Associated Press war correspondent Vern Haugland was listed as missing on August 12, 1942 after a plane in which he was passenger disappeared in a storm between Australia and New Guinea. Date and location of this photo is unknown. (AP Photo)
J. Wes Gallagher, Associated Press war correspondent in London, takes lessons in the Tommy-gun with the Canadian Army’s Commando School, June 10, 1942. This is in sharp contrast to his usual beat of covering activities of the U.S. Embassy in London. (AP Photo)
Grinning cheerfully as he sits on his litter on the dock at a New Guinea base on August 5, 1943, William F. Boni of New York, Associated Press War Correspondent, heads for treatment of mine shell splinter wounds received on July 9 when a barge on which he was leaving Nassau Bay was strafed by Japanese planes. On August 5 it was announced that he had been given the Purple Heart Medal. (AP Photo)
‘It was owned by a sponge fisherman. Its 30 feet, from stem to stern, held 14 persons and a dog…’ Alma De Luce recalls as she tells in an exclusive Wide World series of stories how she and her husband escaped from Greece to Turkey in a small fishing boat after the Greeks bowed to the Germans and Italians. Her husband, Daniel De Luce, had been covering the war for The Associated Press and Wide World and Mrs. De Luce, with the captain of the little fishing boat on April 10, 1942, travelled with him from London to Budapest, followed him to Athens, fled with him to Turkey and accompanied him to Iran and India before returning to this country. Her husband is now covering the war in Burma. (AP Photo) Date: 10/04/1942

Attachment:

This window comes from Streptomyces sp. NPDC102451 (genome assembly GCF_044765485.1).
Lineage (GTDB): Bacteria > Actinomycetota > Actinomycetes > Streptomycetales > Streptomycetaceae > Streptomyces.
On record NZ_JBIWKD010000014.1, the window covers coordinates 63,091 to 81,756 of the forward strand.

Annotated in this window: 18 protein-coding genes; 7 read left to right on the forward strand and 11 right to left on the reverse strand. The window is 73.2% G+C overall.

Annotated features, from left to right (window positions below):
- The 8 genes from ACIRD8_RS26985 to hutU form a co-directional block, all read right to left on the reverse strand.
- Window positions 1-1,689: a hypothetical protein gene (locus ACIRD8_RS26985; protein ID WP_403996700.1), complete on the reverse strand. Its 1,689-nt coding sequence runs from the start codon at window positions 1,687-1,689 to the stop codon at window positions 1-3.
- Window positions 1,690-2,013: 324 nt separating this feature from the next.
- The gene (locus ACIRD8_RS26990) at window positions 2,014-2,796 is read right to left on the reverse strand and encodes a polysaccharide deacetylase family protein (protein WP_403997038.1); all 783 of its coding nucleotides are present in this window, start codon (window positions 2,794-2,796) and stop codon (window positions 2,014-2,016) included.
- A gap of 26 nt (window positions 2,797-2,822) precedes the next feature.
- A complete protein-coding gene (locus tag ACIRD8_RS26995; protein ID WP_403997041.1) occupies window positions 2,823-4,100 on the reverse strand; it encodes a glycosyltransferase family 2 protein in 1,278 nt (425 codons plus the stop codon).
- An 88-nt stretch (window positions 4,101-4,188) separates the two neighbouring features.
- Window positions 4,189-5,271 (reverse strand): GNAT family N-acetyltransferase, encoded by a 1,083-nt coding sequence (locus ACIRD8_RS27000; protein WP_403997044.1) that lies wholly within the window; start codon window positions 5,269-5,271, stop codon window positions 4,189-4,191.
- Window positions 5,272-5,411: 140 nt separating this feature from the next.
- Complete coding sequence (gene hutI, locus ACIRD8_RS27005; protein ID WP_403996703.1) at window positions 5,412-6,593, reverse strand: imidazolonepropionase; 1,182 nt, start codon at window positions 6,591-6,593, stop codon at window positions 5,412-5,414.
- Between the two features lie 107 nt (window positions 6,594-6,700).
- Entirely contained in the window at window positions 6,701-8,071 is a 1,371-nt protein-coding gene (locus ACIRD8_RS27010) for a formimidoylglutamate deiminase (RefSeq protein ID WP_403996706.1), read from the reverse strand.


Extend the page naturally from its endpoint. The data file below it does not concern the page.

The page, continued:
Larry Allen, Associated Press war correspondent who almost lost his life before being rescued in the Mediterranean after the British cruiser Galatea was sunk in mid-December, is shown abed in an Alexandria, Egypt, hospital, Jan. 28, 1942 typing out the story of his experience. (AP Photo)
Larry Allen, Associated Press war correspondent who nearly drowned when the British Cruiser Galatea was torpedoed and sunk, takes his first swimming lesson in Miami, Florida on Feb. 17, 1942, fulfilling a vow he made while struggling for his life in the Mediterranean. Helping him make the lesson a pleasure is his instructor, Peggy Diehl. Larry’s ambition was to learn to swim 20 feet, ‘Enough to escape the suction of a sinking ship’ but when he met his instructor he raised it to 100 feet. (AP Photo)
Harold Harris, Associated Press staff photographer and war correspondent assigned to the London bureau, is seen on February 29, 1944. (AP Photo)